He has had many years experience at painting work. He went to Sorel, measured the house, took the number of yards of paint work and he puts the value at $461. There are three men of experience, none of them having the slightest interest in this matter, one way or the other, all leading business men of Montreal, and is there any person who will be bold enough to say that these men will come here and deliberately perjure themselves for the sake of satisfying the desires of Mr. Lanctot or any one else. They are experienced men, they went there to make the measurements, they did make them, they speak with authority, and that is the statement they give. Two of them are below the amount it cost Mr. Lanctot and one of them is only $4 or $5 above that amount. Remember they are including in that the contractor's profit as well as the cost of the work. So I say that when Mr. Lanctot made his statement in the House or in the committee, that he thought the work was costing him more than it should have done, he was speaking by the book. I cannot apprehend that any one will feel that the work cost Mr. Lanctot actually less than it should have cost. When you have got that far you have got just as far as the evidence will carry you-in regard to those particulars. In the first place was the time of the men, employees of the government, who worked on Mr. Lanctot's house, fully and completely paid for? The evidence is overwhelming

Topic:   CHARGES AGAINST MR. A.
Subtopic:   LANCTOT, M.P.
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CON

Robert Laird Borden (Leader of the Official Opposition)

Conservative (1867-1942)

Mr. BORDEN (Halifax).

Did Mr. Lanctot understand that he was making this compact or arrangement with the men or with the department?

Topic:   CHARGES AGAINST MR. A.
Subtopic:   LANCTOT, M.P.
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LIB

William Manley German

Liberal

Mr. GERMAN.

With the men through Mr. Champagne and Mr. Page. The evidence shows clearly what happened, and we cannot go outside the record. The evidence shows that Mr. Lanctot went to the yards, having first spoken to Page about being able to secure the men. He went to

the yeards to see Papineau, to get the consent of Papineau, he got the consent of Champagne, and Mr. Lanetot that day left Sorel, and was not back for several weeks, and was there for only a little time in the summer; Champagne and Page were the men exclusively and solely responsible for the sending of the employees and the providing of the paint.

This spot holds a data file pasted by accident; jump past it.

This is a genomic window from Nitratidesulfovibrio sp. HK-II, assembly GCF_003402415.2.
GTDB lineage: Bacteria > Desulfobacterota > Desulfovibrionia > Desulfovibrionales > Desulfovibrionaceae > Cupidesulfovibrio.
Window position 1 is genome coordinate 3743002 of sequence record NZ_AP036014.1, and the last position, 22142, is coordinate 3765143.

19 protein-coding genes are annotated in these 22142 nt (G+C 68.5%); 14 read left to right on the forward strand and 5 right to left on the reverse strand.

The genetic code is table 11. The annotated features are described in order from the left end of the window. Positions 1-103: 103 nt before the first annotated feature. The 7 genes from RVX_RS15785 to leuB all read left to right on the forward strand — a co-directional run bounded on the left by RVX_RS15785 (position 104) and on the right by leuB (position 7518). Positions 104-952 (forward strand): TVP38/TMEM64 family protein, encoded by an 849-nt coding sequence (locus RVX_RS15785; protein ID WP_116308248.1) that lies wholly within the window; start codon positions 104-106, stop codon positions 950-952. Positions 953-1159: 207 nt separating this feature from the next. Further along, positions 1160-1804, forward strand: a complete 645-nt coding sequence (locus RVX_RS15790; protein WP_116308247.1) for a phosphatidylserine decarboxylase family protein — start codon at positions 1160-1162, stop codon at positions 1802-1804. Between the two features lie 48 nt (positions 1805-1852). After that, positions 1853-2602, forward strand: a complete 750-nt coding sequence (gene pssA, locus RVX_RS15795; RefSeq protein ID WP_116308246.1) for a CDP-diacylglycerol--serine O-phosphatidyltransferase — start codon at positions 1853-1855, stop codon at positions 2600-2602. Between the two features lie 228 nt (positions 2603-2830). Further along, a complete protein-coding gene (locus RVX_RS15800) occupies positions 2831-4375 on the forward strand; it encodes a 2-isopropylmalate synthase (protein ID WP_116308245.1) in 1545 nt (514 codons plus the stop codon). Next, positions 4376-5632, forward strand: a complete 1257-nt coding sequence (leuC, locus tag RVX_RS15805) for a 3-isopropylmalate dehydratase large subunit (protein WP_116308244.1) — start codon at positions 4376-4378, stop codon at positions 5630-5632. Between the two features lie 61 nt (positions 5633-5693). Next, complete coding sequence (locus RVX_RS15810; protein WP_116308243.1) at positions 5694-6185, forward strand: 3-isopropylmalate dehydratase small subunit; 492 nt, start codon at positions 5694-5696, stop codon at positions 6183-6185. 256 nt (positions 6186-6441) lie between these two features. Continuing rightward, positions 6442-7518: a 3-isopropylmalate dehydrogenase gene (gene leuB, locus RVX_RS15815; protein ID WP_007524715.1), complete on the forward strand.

Topic:   CHARGES AGAINST MR. A.
Subtopic:   LANCTOT, M.P.
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CON

Robert Laird Borden (Leader of the Official Opposition)

Conservative (1867-1942)

Mr. BORDEN (Halifax).

I am merely asking for information. Might I be permitted one more question? Did the officials understand it in the same way as Mr. Lanetot? [DOT]

Topic:   CHARGES AGAINST MR. A.
Subtopic:   LANCTOT, M.P.
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LIB

William Manley German

Liberal

Mr. GERMAN.

Does my hon. friend mean Champagne and Page?

Topic:   CHARGES AGAINST MR. A.
Subtopic:   LANCTOT, M.P.
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CON

Robert Laird Borden (Leader of the Official Opposition)

Conservative (1867-1942)

Mr. BORDEN (Halifax).

I mean the men who made this arrangement-did they understand it in the same way that Mr. Lanetot understood it, according to my hon. friend's apprehension?

Topic:   CHARGES AGAINST MR. A.
Subtopic:   LANCTOT, M.P.
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LIB

William Manley German

Liberal

Mr. GERMAN.

As to how the men understood it there is no evidence at all.

Topic:   CHARGES AGAINST MR. A.
Subtopic:   LANCTOT, M.P.
Permalink
CON

Robert Laird Borden (Leader of the Official Opposition)

Conservative (1867-1942)

Mr. BORDEN (Halifax).

Not the men, but the managers, the foremen.

Topic:   CHARGES AGAINST MR. A.
Subtopic:   LANCTOT, M.P.
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LIB

William Manley German

Liberal

Mr. GERMAN.

Champagne and Page understood it just as Mr. Lanetot understood it. They understood that the time of the men was to be kept and that Mr. Lanetot was to pay the men when the work was completed. Mr. Champagne, of course, understood that these men were being paid at that time by the government, but outside of Mr. Champagne there was no other official of the government who knew how the men were being paid. Mr. Page did not know; he kept the time and returned it to Mr. Champagne as being time for work done on Mr. Lanctot's house. Mr. Champagne, instead of sending in these accounts day by day or week by week to Mr. Lanetot, and having Mr. Lanetot pay the accounts, sent in the time to the government, and had it paid by the government, as if those men were doing ordinary government work, and kept it against Mr. Lanetot, and Mr. Lanetot paid it at the end.

Topic:   CHARGES AGAINST MR. A.
Subtopic:   LANCTOT, M.P.
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CON

Robert Laird Borden (Leader of the Official Opposition)

Conservative (1867-1942)

Mr. BORDEN (Halifax).

The reason I asked was this: If the officials understood it in the same way Mr. Lanetot understood it, according to my hon. friend's view, I do not see why the government had anything to do with paying the men at all.

Topic:   CHARGES AGAINST MR. A.
Subtopic:   LANCTOT, M.P.
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April 27, 1911